M & I watched last night’s game in a chain sports bar that had no sound on the TVs and terrible service. And with the scored tied at 1 with a man on in the bottom of the seventh, we got booted by a drunk bartender who needed to clean up. There were a few other Cubs fans there as well—two, actually—and M made the point that if we had been Yankees fans or Red Sox fans, there might have been violence. There certainly would have been some memorable language. But we are not Yankees fans or Red Sox fans. We are Cubs fans. We are Midwesterners. Which means we politely left and called him an asshole under our breath.
In the Washington Post this morning, David Broder writes, despairingly, of what it means to root for Chicago. In particular, he conjures the unpleasant memories of 1984. I was in seventh grade then, and I remember walking home from Sudlow Junior High wearing my Sony Walkman headphones listening to Harry Caray call the afternoon game from Wrigley. Broder was actually at the game.
On a perfect October day, I was one of 36,282 watching as the Cubs tried to get to the World Series for the first time since 1945. Amazingly, they won 13–0, with Rick Sutcliffe dominating the Padres, yielding only two hits and even hitting a home run into the right field bleachers himself—one of five the Cubs unloaded.
I remember Sutcliffe. He was slow & deliberate—you could mow the lawn between his pitches. But he dominated a game that way, making the other team’s batters restless, messing up their concentration. Carlos Zambrano, who pitched for the Cubs last night, is just the opposite. He’s the restless one, always twitching, circling the mound, pitching quickly, celebrating like a twelve-year-old kid when he gets a strikeout. Anyway, 1984. That Game 1 victory was sweet . . .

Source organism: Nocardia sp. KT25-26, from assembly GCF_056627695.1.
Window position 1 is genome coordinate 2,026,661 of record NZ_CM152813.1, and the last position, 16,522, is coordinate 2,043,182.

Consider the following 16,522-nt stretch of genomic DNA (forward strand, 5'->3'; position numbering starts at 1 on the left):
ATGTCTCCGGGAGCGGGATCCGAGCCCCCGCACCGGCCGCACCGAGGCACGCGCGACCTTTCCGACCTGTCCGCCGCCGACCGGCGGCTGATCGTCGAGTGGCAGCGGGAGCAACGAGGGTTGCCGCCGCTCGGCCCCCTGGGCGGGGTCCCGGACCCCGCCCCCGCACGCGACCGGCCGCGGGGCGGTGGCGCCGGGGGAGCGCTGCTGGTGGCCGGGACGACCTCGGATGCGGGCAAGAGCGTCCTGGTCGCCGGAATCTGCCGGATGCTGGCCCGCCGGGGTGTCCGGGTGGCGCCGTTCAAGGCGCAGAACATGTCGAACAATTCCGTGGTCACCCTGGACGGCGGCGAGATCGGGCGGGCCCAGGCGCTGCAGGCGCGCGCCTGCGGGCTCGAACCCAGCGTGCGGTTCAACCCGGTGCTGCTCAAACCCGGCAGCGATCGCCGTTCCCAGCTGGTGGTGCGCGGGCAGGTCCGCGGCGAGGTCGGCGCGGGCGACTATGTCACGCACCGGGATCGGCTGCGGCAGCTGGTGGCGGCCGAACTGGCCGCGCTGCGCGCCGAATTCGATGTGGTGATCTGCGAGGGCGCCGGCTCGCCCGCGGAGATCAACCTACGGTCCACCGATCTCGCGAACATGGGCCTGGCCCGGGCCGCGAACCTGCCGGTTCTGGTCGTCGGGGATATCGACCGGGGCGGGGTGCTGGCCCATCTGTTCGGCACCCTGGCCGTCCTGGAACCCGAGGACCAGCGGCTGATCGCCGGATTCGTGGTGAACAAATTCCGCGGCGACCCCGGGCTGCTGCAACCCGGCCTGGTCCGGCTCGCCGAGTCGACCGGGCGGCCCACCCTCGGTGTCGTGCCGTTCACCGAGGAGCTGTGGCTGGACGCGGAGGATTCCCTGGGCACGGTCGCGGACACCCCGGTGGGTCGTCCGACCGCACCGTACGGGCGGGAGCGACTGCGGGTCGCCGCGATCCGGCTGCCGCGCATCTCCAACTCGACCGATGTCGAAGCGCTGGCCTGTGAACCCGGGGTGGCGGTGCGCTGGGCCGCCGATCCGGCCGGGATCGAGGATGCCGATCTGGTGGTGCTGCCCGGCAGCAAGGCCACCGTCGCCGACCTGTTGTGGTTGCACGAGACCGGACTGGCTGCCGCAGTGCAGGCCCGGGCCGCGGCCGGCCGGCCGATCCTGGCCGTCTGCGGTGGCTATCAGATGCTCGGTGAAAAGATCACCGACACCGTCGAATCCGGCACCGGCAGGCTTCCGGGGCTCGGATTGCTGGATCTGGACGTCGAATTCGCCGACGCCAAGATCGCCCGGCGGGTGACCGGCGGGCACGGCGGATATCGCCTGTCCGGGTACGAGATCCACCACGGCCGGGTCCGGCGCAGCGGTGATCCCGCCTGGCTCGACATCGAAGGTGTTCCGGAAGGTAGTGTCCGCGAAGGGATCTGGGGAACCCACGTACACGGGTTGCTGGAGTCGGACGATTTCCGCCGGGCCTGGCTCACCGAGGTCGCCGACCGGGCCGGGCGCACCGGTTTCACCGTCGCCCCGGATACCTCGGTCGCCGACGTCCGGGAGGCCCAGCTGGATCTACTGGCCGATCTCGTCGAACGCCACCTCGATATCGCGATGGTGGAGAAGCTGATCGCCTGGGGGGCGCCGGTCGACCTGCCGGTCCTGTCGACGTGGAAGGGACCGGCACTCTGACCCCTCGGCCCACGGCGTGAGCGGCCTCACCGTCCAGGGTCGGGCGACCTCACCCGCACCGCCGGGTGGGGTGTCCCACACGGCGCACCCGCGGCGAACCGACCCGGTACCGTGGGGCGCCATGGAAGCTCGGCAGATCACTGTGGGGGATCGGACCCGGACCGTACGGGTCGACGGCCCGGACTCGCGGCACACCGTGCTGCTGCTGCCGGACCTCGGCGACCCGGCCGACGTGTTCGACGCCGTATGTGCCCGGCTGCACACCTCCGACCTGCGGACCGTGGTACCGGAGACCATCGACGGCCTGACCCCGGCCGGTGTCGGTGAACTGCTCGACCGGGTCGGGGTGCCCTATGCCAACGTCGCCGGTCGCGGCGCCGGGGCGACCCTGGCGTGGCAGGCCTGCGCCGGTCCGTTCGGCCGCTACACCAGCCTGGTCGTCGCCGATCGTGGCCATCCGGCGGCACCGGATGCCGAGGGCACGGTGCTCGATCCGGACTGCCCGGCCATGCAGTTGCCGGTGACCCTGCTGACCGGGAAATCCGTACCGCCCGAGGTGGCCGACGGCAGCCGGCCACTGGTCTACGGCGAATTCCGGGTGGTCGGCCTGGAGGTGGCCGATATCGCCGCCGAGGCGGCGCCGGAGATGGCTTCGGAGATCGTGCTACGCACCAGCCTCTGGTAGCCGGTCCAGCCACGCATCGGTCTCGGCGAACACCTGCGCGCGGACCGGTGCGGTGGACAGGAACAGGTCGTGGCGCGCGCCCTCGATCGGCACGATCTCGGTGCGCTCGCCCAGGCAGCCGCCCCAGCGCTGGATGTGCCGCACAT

The next day, I watched as the Cubs won again, 4–2, and Thomas Boswell, The Post’s magisterial sportswriter, wrote that “baseball’s equivalent of divinity—the sacred breaks—are now running Cubward like a flood tide.” Boswell pointed out that no National League team had ever come back after losing the first two games of the five-game championship series. The Cubs flew off to San Diego needing just one win to be in the World Series.
They were swept, of course.
The next best chance the Cubs had was in 2003. And we all know about 2003. I lived in Korea then. The night games wrapped up around lunchtime the next day, Daejeon time, and with no TV, I was forced to follow along on the Internet by repeatedly refreshing the play-by-play screen on Yahoo Sports. Only a few minutes after Dusty & Crew blew Game 7 against the Marlins, I was thrust in front of a gathering of local businessmen who were bestowing upon me a bogus teaching award. I hadn’t been told about the award ahead of time. The certificate was in Korean and no one translated it. And I was introduced to the group only in Korean, after which my boss, the corpulent and dictatorial Mr. H, turned to me and said, smiling, “Okay. Make a speech.”
It was one of the saddest moments of my life. All I could do was cry.